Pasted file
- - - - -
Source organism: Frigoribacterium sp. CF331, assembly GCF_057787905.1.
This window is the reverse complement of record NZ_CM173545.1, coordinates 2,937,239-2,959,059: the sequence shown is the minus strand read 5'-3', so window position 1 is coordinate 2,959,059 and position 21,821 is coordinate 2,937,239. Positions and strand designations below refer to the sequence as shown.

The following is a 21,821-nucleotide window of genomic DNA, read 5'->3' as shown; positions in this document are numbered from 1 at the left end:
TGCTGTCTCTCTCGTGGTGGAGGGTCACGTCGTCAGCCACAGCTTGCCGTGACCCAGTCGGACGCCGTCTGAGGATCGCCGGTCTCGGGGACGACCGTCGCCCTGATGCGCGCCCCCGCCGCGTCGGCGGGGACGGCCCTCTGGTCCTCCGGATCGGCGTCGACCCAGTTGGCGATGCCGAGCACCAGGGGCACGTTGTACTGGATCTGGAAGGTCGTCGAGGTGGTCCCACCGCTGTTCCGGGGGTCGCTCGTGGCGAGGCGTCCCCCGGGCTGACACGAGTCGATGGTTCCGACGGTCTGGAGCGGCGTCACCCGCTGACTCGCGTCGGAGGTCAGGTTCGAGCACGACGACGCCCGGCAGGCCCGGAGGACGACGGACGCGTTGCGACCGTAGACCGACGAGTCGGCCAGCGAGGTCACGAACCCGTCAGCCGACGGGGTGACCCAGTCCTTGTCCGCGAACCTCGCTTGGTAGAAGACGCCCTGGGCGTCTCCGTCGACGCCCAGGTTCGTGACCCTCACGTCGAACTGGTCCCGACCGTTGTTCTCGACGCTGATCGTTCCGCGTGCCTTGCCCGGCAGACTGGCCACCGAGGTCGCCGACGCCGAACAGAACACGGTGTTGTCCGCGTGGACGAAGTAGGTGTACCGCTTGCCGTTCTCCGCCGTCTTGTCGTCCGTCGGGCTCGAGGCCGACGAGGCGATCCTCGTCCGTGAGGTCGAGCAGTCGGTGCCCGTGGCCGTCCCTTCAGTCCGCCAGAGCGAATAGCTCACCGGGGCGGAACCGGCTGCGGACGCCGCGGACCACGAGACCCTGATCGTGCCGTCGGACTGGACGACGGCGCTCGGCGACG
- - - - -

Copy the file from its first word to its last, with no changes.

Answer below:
Source organism: Frigoribacterium sp. CF331, assembly GCF_057787905.1.
This window is the reverse complement of record NZ_CM173545.1, coordinates 2,937,239-2,959,059: the sequence shown is the minus strand read 5'-3', so window position 1 is coordinate 2,959,059 and position 21,821 is coordinate 2,937,239. Positions and strand designations below refer to the sequence as shown.

The following is a 21,821-nucleotide window of genomic DNA, read 5'->3' as shown; positions in this document are numbered from 1 at the left end:
TGCTGTCTCTCTCGTGGTGGAGGGTCACGTCGTCAGCCACAGCTTGCCGTGACCCAGTCGGACGCCGTCTGAGGATCGCCGGTCTCGGGGACGACCGTCGCCCTGATGCGCGCCCCCGCCGCGTCGGCGGGGACGGCCCTCTGGTCCTCCGGATCGGCGTCGACCCAGTTGGCGATGCCGAGCACCAGGGGCACGTTGTACTGGATCTGGAAGGTCGTCGAGGTGGTCCCACCGCTGTTCCGGGGGTCGCTCGTGGCGAGGCGTCCCCCGGGCTGACACGAGTCGATGGTTCCGACGGTCTGGAGCGGCGTCACCCGCTGACTCGCGTCGGAGGTCAGGTTCGAGCACGACGACGCCCGGCAGGCCCGGAGGACGACGGACGCGTTGCGACCGTAGACCGACGAGTCGGCCAGCGAGGTCACGAACCCGTCAGCCGACGGGGTGACCCAGTCCTTGTCCGCGAACCTCGCTTGGTAGAAGACGCCCTGGGCGTCTCCGTCGACGCCCAGGTTCGTGACCCTCACGTCGAACTGGTCCCGACCGTTGTTCTCGACGCTGATCGTTCCGCGTGCCTTGCCCGGCAGACTGGCCACCGAGGTCGCCGACGCCGAACAGAACACGGTGTTGTCCGCGTGGACGAAGTAGGTGTACCGCTTGCCGTTCTCCGCCGTCTTGTCGTCCGTCGGGCTCGAGGCCGACGAGGCGATCCTCGTCCGTGAGGTCGAGCAGTCGGTGCCCGTGGCCGTCCCTTCAGTCCGCCAGAGCGAATAGCTCACCGGGGCGGAACCGGCTGCGGACGCCGCGGACCACGAGACCCTGATCGTGCCGTCGGACTGGACGACGGCGCTCGGCGACG